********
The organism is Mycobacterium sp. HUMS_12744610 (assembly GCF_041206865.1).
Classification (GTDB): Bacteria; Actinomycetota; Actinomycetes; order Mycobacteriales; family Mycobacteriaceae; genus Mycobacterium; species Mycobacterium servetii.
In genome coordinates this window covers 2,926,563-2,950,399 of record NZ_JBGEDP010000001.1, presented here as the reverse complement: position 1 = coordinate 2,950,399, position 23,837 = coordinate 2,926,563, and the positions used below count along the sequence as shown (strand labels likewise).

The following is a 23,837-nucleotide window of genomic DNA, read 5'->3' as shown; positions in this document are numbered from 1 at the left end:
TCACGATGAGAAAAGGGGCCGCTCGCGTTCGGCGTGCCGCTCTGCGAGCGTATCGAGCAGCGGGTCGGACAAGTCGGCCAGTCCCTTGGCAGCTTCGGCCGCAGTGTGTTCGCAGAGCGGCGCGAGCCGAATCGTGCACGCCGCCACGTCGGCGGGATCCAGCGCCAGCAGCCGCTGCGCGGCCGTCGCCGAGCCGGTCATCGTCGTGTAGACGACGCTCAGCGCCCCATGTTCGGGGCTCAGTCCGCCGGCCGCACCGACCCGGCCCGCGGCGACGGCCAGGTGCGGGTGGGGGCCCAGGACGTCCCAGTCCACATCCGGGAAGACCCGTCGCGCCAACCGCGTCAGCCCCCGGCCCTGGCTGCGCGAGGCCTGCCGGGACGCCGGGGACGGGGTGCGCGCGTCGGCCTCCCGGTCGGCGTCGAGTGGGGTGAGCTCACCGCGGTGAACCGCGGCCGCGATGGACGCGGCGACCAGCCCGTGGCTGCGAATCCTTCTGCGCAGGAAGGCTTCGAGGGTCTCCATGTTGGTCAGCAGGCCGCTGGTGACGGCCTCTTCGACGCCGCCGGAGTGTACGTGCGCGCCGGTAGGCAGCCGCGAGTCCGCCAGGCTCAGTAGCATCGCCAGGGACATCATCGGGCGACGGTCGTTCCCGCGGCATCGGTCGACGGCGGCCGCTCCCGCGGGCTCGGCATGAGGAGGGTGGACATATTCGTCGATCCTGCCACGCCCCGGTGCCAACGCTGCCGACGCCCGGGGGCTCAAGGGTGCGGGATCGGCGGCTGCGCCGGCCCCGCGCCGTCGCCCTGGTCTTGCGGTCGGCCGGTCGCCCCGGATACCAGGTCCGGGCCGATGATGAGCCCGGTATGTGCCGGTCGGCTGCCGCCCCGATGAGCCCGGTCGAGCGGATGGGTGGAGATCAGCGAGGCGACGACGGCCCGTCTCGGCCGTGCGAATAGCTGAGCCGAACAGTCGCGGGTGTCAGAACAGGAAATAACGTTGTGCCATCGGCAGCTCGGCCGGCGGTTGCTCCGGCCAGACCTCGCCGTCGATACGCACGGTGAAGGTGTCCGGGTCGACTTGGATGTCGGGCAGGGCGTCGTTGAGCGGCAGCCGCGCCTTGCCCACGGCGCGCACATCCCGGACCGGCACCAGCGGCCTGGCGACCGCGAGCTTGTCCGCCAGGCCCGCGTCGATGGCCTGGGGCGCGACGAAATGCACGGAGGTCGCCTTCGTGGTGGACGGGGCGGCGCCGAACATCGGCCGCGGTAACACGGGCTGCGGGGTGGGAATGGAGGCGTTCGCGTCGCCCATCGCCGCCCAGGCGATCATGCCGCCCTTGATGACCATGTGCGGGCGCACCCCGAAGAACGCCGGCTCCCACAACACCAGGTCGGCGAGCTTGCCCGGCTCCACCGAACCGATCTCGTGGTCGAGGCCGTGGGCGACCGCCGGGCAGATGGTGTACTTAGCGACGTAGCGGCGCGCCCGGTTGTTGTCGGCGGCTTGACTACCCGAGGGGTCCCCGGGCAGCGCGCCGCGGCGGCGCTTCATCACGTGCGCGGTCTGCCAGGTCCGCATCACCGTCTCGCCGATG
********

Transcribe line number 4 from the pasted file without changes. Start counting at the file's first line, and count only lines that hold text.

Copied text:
The following is a 23,837-nucleotide window of genomic DNA, read 5'->3' as shown; positions in this document are numbered from 1 at the left end: